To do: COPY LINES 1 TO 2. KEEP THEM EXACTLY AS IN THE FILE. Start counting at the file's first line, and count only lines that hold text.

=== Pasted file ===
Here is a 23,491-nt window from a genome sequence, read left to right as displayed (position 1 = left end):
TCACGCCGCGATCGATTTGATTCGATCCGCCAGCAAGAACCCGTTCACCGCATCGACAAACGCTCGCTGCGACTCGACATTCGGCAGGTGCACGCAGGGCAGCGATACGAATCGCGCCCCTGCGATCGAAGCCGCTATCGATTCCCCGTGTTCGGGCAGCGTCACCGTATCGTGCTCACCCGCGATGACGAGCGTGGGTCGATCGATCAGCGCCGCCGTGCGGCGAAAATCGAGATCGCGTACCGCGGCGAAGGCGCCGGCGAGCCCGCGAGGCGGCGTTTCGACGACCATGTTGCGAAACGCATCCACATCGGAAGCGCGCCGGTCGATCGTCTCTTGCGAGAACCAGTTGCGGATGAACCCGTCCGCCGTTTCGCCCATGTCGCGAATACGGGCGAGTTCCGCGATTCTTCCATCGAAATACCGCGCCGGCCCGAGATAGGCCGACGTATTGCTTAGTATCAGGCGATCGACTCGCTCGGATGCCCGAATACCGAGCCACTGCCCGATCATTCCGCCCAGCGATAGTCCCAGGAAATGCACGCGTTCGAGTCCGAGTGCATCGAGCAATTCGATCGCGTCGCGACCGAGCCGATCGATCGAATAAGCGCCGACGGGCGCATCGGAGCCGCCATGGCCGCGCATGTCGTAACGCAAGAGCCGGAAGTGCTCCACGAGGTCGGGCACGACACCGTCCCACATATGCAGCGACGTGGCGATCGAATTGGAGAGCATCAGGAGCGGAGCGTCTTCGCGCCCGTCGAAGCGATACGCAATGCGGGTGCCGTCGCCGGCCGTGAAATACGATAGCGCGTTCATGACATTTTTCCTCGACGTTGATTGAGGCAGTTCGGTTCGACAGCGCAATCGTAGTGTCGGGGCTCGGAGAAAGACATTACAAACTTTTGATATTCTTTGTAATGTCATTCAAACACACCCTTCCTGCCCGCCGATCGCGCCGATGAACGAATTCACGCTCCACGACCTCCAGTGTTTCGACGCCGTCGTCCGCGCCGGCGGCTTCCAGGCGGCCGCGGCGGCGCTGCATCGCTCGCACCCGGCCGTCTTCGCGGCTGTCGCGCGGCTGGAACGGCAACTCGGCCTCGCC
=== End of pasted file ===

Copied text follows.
Here is a 23,491-nt window from a genome sequence, read left to right as displayed (position 1 = left end):
TCACGCCGCGATCGATTTGATTCGATCCGCCAGCAAGAACCCGTTCACCGCATCGACAAACGCTCGCTGCGACTCGACATTCGGCAGGTGCACGCAGGGCAGCGATACGAATCGCGCCCCTGCGATCGAAGCCGCTATCGATTCCCCGTGTTCGGGCAGCGTCACCGTATCGTGCTCACCCGCGATGACGAGCGTGGGTCGATCGATCAGCGCCGCCGTGCGGCGAAAATCGAGATCGCGTACCGCGGCGAAGGCGCCGGCGAGCCCGCGAGGCGGCGTTTCGACGACCATGTTGCGAAACGCATCCACATCGGAAGCGCGCCGGTCGATCGTCTCTTGCGAGAACCAGTTGCGGATGAACCCGTCCGCCGTTTCGCCCATGTCGCGAATACGGGCGAGTTCCGCGATTCTTCCATCGAAATACCGCGCCGGCCCGAGATAGGCCGACGTATTGCTTAGTATCAGGCGATCGACTCGCTCGGATGCCCGAATACCGAGCCACTGCCCGATCATTCCGCCCAGCGATAGTCCCAGGAAATGCACGCGTTCGAGTCCGAGTGCATCGAGCAATTCGATCGCGTCGCGACCGAGCCGATCGATCGAATAAGCGCCGACGGGCGCATCGGAGCCGCCATGGCCGCGCATGTCGTAACGCAAGAGCCGGAAGTGCTCCACGAGGTCGGGCACGACACCGTCCCACATATGCAGCGACGTGGCGATCGAATTGGAGAGCATCAGGAGCGGAGCGTCTTCGCGCCCGTCGAAGCGATACGCAATGCGGGTGCCGTCGCCGGCCGTGAAATACGATAGCGCGTTCATGACATTTTTCCTCGACGTTGATTGAGGCAGTTCGGTTCGACAGCGCAATCGTAGTGTCGGGGCTCGGAGAAAGACATTACAAACTTTTGATATTCTTTGTAATGTCATTCAAACACACCCTTCCTGCCCGCCGATCGCGCCGATGAACGAATTCACGCTCCACGACCTCCAGTGTTTCGACGCCGTCGTCCGCGCCGGCGGCTTCCAGGCGGCCGCGGCGGCGCTGCATCGCTCGCACCCGGCCGTCTTCGCGGCTGTCGCGCGGCTGGAACGGCAACTCGGCCTCGCC